To determine the optimal heat output of the device, we need to know the domestic hot water consumption over 24 hours. The heat output of the device can be determined based on the average hourly heat demand for domestic hot water preparation in June. Working days – Monday, Wednesday will be compared with a free day – Saturday. Figure 3 shows that the domestic hot water is supplied between 4:00 am and 11:00 pm, i.e. 19 hours. On weekdays, the hot water consumption is highest in the morning and evening. On weekends, the hot water consumption is increased compared to working days and it is on average the same throughout the day .
The average hourly heat demand for domestic hot water preparation in 2016 was 275 kW, in 2017 it was 280 kW, and in 2018 it was 267 kW. By comparing the data for the period 2016 – 2018, the heat output of the cogeneration unit and two heat pumps was set to 270 kW .
Figure 3. Hourly heat demand for domestic hot water preparation over 24 hours on 3 June 2017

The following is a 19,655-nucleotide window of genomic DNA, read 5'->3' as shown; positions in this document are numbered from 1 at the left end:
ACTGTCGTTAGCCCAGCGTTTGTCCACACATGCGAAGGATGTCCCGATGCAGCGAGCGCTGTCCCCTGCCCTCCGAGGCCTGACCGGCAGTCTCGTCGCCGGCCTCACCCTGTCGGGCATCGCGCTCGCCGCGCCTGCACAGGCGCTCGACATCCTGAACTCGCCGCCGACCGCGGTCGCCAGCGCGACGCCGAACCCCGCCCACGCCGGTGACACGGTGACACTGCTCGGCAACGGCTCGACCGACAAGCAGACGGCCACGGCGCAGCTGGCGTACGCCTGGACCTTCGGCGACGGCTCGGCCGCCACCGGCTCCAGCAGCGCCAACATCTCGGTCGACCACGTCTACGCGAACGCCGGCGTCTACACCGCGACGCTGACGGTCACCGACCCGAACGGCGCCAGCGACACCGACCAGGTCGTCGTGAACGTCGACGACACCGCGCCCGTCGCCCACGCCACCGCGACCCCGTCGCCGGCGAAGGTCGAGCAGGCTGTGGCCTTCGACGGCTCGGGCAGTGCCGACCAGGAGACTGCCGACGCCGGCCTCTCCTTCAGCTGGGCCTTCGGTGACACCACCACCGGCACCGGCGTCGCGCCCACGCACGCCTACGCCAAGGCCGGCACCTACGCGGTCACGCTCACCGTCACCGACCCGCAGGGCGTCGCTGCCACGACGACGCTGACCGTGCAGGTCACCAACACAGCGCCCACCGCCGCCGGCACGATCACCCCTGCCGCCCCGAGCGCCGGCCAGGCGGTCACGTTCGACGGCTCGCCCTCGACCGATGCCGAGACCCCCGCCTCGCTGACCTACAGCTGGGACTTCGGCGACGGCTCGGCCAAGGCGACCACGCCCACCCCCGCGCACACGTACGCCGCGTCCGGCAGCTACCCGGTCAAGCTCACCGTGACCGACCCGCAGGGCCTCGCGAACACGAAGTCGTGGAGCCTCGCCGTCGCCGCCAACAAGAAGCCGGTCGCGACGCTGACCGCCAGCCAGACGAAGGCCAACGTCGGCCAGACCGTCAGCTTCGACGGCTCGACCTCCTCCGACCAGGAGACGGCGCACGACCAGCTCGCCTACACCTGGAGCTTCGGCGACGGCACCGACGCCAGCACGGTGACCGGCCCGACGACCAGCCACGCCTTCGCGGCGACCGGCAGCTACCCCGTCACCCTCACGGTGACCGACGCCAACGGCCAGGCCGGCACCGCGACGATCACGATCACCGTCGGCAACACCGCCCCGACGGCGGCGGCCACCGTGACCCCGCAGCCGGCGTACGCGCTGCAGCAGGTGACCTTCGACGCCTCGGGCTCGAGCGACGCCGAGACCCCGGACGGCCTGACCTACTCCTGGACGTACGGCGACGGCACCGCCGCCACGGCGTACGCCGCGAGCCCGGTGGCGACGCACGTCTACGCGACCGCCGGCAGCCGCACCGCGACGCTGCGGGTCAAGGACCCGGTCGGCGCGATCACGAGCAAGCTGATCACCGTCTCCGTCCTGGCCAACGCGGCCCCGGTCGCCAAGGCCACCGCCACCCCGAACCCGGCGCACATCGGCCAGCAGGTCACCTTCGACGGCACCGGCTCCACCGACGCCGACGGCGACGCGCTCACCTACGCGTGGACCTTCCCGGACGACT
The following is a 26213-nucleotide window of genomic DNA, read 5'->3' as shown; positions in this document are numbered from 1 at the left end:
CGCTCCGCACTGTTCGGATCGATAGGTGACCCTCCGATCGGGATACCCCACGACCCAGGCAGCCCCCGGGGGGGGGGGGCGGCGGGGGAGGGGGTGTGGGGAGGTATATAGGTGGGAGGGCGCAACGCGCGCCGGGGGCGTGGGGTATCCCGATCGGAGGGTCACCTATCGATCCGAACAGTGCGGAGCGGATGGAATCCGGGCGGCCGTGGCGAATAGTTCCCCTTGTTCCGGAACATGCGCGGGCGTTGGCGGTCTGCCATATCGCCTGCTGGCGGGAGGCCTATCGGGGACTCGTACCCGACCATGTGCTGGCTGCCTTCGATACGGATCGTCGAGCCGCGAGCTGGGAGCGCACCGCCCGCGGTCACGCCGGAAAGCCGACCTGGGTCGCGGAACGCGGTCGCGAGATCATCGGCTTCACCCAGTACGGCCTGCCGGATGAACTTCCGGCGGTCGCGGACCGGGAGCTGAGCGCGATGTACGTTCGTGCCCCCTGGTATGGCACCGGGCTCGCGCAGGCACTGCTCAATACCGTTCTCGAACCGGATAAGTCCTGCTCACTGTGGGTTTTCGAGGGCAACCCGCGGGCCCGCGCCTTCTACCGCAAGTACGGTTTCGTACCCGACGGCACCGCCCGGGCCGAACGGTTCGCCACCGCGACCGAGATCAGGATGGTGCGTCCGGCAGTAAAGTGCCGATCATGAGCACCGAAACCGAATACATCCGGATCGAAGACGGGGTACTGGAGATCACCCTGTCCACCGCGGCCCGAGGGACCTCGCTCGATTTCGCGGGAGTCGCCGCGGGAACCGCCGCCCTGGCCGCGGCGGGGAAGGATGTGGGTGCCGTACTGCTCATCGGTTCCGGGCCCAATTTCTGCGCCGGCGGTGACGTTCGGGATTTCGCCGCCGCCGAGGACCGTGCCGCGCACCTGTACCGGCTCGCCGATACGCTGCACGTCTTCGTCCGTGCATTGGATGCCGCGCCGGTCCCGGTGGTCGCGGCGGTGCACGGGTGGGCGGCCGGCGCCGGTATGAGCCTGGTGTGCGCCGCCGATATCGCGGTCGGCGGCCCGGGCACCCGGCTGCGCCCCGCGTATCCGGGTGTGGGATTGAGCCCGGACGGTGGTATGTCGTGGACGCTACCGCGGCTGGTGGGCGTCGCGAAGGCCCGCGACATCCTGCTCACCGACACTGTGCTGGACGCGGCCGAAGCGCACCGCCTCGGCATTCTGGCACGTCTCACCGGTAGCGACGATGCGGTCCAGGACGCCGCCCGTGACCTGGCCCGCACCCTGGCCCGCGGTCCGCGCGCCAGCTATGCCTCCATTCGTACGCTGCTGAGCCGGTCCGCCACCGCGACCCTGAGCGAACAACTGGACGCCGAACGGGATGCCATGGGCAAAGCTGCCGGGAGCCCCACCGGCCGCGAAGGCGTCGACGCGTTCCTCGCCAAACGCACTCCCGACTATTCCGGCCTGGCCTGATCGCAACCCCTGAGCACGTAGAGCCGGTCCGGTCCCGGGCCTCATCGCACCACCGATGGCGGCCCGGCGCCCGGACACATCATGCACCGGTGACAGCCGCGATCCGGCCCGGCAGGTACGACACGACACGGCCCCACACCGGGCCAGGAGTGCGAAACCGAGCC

The cogeneration unit and heat pumps will be located in front of the boilers in the direction of the return heating water flow. The heat transfer medium – heating water has a temperature of 45°C. The aim is to produce a heat-transfer working substance – heating water with a temperature of 60°C. The temperature drop in the hot water system is therefore 60/45°C, which means that the temperature difference (Dq) is 15 K. The volume flow at a heat output of 270 kW and a temperature difference of 15 K is 15.48 m³/h. The heat pumps operate with a primary gradient of 5/1°C – this means that a low-temperature heat source enters the heat pumps (groundwater from wells) and is transformed in the heat pumps to a higher temperature, transferred to the secondary heating system circuit. Return heating water with a temperature of 45°C enters the heat pump and is heated up by 10 K, which means that the water temperature at the outlet of the heat pump will be 55°C. This time the temperature difference (Dq) is known to be 10 K and the volume flow (M) through both heat pumps is 15.48 m³/h.
Figure 4 shows the schematic diagram of the cogeneration unit and heat pumps in the district heating system.
Figure 4. Schematic diagram of cogeneration unit and heat pumps (HE – heat exchanger, HP – heat pump, CU – cogeneration unit, ST – storage tank).